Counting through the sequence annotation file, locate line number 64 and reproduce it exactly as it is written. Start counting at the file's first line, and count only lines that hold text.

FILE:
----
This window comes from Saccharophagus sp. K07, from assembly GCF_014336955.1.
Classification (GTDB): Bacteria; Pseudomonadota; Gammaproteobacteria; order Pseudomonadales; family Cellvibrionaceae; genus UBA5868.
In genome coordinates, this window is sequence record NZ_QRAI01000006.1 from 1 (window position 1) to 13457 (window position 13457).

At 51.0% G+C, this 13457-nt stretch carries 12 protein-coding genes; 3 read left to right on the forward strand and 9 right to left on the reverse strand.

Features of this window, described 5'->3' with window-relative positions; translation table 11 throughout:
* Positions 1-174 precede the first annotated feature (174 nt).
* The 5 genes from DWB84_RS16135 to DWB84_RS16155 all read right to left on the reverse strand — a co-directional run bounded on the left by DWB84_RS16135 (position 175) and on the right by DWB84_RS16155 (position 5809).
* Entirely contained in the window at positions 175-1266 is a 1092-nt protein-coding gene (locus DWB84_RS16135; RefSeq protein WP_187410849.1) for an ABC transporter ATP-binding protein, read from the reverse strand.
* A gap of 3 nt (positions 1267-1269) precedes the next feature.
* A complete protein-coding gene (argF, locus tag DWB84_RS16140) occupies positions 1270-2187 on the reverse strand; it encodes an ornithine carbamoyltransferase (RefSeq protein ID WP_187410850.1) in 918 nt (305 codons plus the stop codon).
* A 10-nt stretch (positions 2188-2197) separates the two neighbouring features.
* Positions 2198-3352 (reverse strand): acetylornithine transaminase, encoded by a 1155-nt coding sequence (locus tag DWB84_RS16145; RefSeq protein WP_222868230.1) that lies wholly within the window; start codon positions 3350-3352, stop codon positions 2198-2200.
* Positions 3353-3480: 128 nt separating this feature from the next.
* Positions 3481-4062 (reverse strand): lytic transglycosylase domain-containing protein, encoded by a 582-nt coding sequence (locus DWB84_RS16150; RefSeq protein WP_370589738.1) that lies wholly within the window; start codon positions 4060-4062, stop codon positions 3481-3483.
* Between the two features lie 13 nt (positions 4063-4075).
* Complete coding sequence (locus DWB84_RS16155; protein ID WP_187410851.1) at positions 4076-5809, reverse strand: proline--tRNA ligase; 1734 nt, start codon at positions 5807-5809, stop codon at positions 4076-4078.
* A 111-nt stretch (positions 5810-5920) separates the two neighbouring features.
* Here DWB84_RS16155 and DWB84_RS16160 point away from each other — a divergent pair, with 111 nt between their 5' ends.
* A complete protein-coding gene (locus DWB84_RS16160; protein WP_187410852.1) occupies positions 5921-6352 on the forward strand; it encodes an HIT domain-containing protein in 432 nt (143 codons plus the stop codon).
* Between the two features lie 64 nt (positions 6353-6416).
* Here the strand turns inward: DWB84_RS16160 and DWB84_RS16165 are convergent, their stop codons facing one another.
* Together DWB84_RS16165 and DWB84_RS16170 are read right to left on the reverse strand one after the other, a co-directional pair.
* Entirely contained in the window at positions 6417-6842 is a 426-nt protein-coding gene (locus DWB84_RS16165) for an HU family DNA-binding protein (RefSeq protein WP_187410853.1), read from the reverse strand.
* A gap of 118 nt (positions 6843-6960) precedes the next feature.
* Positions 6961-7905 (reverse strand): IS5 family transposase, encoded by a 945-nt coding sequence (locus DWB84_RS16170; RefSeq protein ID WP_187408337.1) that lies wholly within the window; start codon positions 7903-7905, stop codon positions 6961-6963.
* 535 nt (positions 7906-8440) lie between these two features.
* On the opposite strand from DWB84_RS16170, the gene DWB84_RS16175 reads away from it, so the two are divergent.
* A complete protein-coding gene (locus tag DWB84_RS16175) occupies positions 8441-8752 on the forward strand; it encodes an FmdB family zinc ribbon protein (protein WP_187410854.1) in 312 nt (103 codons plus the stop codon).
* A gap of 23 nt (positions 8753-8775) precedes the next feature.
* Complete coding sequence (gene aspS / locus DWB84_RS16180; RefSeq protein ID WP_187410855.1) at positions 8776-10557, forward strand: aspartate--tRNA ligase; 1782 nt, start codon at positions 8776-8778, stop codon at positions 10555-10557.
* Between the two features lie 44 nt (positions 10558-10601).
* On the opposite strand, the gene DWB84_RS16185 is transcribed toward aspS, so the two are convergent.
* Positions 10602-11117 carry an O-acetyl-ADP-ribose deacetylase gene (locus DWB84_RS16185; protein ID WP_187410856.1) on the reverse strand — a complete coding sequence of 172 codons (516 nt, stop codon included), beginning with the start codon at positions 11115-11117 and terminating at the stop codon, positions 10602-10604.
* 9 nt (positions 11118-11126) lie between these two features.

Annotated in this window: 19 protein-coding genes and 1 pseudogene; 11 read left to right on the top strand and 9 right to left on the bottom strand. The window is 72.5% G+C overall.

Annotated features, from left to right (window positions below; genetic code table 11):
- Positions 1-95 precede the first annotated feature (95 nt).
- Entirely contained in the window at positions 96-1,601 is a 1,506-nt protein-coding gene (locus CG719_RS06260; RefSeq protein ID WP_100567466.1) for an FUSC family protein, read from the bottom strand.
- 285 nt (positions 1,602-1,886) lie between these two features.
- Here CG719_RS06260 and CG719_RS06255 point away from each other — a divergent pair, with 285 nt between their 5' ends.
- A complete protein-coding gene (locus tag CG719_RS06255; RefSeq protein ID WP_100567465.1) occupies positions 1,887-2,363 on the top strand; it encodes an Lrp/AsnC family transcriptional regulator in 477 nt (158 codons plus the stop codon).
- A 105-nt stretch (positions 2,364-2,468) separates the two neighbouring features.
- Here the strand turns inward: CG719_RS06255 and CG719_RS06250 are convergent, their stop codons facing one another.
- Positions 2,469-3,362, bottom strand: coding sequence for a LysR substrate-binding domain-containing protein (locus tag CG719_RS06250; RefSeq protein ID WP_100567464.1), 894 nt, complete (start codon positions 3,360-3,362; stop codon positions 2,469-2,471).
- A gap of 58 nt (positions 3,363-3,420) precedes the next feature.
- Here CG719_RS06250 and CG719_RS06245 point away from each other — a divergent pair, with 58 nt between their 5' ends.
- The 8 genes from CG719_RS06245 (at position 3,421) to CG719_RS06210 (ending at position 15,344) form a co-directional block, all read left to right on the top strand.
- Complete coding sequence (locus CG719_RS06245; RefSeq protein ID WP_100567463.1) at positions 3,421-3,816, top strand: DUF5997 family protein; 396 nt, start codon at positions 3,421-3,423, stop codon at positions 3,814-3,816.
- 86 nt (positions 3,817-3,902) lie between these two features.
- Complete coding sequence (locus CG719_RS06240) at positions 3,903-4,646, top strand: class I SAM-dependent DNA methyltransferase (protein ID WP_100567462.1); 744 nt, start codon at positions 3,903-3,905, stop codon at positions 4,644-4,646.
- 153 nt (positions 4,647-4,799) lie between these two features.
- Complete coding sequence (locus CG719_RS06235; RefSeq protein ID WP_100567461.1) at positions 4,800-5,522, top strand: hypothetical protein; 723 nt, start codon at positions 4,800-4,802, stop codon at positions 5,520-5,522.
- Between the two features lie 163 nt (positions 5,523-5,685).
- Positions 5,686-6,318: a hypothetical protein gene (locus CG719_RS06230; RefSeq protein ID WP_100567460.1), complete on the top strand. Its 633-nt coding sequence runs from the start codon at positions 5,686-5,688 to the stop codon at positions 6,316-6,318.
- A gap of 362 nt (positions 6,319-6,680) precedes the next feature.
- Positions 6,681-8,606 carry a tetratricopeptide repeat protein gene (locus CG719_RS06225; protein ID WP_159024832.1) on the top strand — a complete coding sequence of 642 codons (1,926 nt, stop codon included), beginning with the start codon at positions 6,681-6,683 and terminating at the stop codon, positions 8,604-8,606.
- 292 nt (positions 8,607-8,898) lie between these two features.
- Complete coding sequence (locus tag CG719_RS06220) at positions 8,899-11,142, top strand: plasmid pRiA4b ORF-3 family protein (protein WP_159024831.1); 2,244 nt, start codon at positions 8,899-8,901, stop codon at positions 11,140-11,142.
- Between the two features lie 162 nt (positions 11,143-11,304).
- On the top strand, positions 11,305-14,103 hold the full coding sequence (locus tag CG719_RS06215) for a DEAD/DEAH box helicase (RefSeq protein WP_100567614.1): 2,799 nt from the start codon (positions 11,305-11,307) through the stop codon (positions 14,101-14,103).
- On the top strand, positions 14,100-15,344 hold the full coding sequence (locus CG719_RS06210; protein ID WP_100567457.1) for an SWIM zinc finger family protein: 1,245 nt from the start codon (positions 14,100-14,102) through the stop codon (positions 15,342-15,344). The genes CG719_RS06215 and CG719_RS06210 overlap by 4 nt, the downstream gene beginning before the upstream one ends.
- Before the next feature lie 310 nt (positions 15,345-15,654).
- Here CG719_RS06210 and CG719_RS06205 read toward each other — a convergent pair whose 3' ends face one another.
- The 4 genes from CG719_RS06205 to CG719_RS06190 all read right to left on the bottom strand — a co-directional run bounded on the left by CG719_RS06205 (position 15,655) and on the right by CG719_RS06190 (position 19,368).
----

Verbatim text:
- The 4 genes from CG719_RS06205 to CG719_RS06190 all read right to left on the bottom strand — a co-directional run bounded on the left by CG719_RS06205 (position 15,655) and on the right by CG719_RS06190 (position 19,368).